Listeriolysin O

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Listeriolysin O (LLO) is a hemolysin produced by the bacterium Listeria monocytogenes, the pathogen responsible for causing listeriosis. The toxin may be considered a virulence factor, since it is crucial for the virulence of L. monocytogenes.[1]

Biochemistry[edit]

Listeriolysin O is a non-enzymatic, cytolytic, thiol-activated, cholesterol-dependent, pore-forming toxin protein; hence, it is activated by reducing agents and inhibited by oxidizing agents.[2] However, LLO differs from other thiol-activated toxins, since its cytolytic activity is maximized at a pH of 5.5.[2]

By maximizing activity at a pH of 5.5, LLO is selectively activated within the acidic phagosomes (average pH ~ 5.9) of cells that have phagocytosed L. monocytogenes.[3] After LLO lyses the phagosome, the bacterium escapes into the cytosol, where it can grow intracellularly. Upon release from the phagosome, the toxin has reduced activity in the more basic cytosol.

Hence, LLO permits L. monocytogenes to escape from phagosomes into the cytosol without damaging the plasma membrane of the infected cell. This allows the bacteria to live intracellularly, where they are protected from extracellular immune system factors such as the complement system and antibodies.

LLO also causes dephosphorylation of histone H3 and deacetylation of histone H4 during the early phases of infection, prior to entry of L. monocytogenes into the host cell.[4] The pore-forming activity is not involved in causing the histone modifications. The alterations of the histones cause the down regulation of genes encoding proteins involved in the inflammatory response. Thus, LLO may be important in subverting the host immune response to L. monocytogenes.[4]

A PEST-like sequence is present in LLO and is considered essential for virulence, since mutants lacking the sequence lysed the host cell.[5] However, contrary to PEST's supposed role in protein degradation, evidence suggests that the PEST-like sequence may regulate LLO production in the cytosol rather than increase degradation of LLO.[6]

Regulation of expression[edit]

Listeriolysin O is encoded by the gene hly, which is part of a pathogenicity island called LIPI-1.[7] Transcription of hly, as well as other virulence factors of L. monocytogenes within LIPI-1, is activated by the protein encoded by prfA gene. prfA is thermoregulated by the PrfA thermoregulator UTR element, such that translation of prfA maximally occurs at 37 °C and is nearly silent at 30 °C.[8] Since 37 °C is within the range of normal body temperature, PrfA protein, as well as listeriolysin O and other virulence factors regulated by PrfA, is only produced when L. monocytogenes is in a host.

Medical application[edit]

A recombinant BCG vaccine against Mycobacterium tuberculosis is being developed that expresses Listeriolysin O and lacks Urease C. The ΔureC hly+ rBCG vaccine has significantly higher protection than the original BCG strain due to improved antigen presentation. Listeriolysin creates pores in the phagosome and allows the bacteria to escape into the cytosol, so antigens can be presented on both Class I and Class II Major Histocompatibility Complex and activate CD8 and CD4 T-cells respectively. Urease produces ammonia and creates a basic environment which inhibits listeriolysin activity, so it is knocked out to provide the optimal pH.[9]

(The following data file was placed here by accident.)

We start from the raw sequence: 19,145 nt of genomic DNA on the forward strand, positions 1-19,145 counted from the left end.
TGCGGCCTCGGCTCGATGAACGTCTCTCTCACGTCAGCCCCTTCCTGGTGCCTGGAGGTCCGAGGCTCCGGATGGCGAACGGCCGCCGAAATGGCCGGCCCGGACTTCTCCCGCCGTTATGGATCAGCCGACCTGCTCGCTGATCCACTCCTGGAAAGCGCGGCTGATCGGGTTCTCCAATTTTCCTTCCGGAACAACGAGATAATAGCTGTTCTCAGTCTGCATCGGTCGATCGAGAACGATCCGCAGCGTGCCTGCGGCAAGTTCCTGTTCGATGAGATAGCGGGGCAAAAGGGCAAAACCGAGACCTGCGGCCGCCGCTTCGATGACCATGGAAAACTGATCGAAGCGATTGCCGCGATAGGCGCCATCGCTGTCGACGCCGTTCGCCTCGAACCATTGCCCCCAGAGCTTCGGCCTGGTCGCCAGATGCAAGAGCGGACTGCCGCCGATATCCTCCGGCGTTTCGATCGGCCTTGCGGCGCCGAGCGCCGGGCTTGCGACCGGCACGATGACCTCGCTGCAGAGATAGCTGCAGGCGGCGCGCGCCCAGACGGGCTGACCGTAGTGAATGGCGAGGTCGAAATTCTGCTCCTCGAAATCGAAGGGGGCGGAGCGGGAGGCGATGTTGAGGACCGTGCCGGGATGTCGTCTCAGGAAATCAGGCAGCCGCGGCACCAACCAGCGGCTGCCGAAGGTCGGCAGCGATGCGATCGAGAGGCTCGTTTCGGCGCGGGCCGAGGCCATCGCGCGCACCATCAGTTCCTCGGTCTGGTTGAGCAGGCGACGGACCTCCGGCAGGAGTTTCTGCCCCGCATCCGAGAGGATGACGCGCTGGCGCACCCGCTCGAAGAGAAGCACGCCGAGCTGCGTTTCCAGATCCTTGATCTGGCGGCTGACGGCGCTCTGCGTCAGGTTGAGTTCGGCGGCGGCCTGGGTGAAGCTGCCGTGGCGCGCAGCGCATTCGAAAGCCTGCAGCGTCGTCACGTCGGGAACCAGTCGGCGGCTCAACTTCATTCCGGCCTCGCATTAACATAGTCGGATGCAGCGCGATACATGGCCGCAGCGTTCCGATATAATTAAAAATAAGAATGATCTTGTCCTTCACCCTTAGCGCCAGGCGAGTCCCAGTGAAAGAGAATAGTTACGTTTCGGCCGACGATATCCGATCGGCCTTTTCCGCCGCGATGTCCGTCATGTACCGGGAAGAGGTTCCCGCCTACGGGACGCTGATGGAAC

References[edit]

  1. ^ Cossart P (1988). "The listeriolysin O gene: a chromosomal locus crucial for the virulence of Listeria monocytogenes". Infection. 16 Suppl 2: S157–9. doi:10.1007/BF01639740. PMID 2843472. 
  2. ^ a b Geoffroy C, Gaillard JL, Alouf JE, Berche P (1987). "Purification, characterization, and toxicity of the sulfhydryl-activated hemolysin listeriolysin O from Listeria monocytogenes". Infect. Immun. 55 (7): 1641–6. PMC 260571Freely accessible. PMID 3110067. 
  3. ^ Dramsi S, Cossart P (2002). "Listeriolysin O: a genuine cytolysin optimized for an intracellular parasite". J. Cell Biol. 156 (6): 943–6. doi:10.1083/jcb.200202121. PMC 2173465Freely accessible. PMID 11901162. 
  4. ^ a b Hamon MA, Batsché E, Régnault B, Tham TN, Seveau S, Muchardt C, Cossart P (2007). "Histone modifications induced by a family of bacterial toxins". Proc. Natl. Acad. Sci. U.S.A. 104 (33): 13467–72. doi:10.1073/pnas.0702729104. PMC 1948930Freely accessible. PMID 17675409. 
  5. ^ Decatur AL, Portnoy DA (2000). "A PEST-like sequence in listeriolysin O essential for Listeria monocytogenes pathogenicity". Science. 290 (5493): 992–5. doi:10.1126/science.290.5493.992. PMID 11062133. 
  6. ^ Schnupf P, Portnoy DA, Decatur AL (2006). "Phosphorylation, ubiquitination and degradation of listeriolysin O in mammalian cells: role of the PEST-like sequence". Cell. Microbiol. 8 (2): 353–64. doi:10.1111/j.1462-5822.2005.00631.x. PMID 16441444. 
  7. ^ Virulence Factors of Pathogenic Bacteria. "Pathogenicity islands in Listeria: LIPI-1." State Key Laboratory for Molecular Virology and Genetic Engineering, Beijing, China. Last accessed June 18, 2007.
  8. ^ Johansson J, Mandin P, Renzoni A, Chiaruttini C, Springer M, Cossart P (2002). "An RNA thermosensor controls expression of virulence genes in Listeria monocytogenes". Cell. 110 (5): 551–61. doi:10.1016/S0092-8674(02)00905-4. PMID 12230973. 
  9. ^ Grode, L. (25 August 2005). "Increased vaccine efficacy against tuberculosis of recombinant Mycobacterium bovis bacille Calmette-Guerin mutants that secrete listeriolysin". Journal of Clinical Investigation. 115 (9): 2472–2479. doi:10.1172/JCI24617. 

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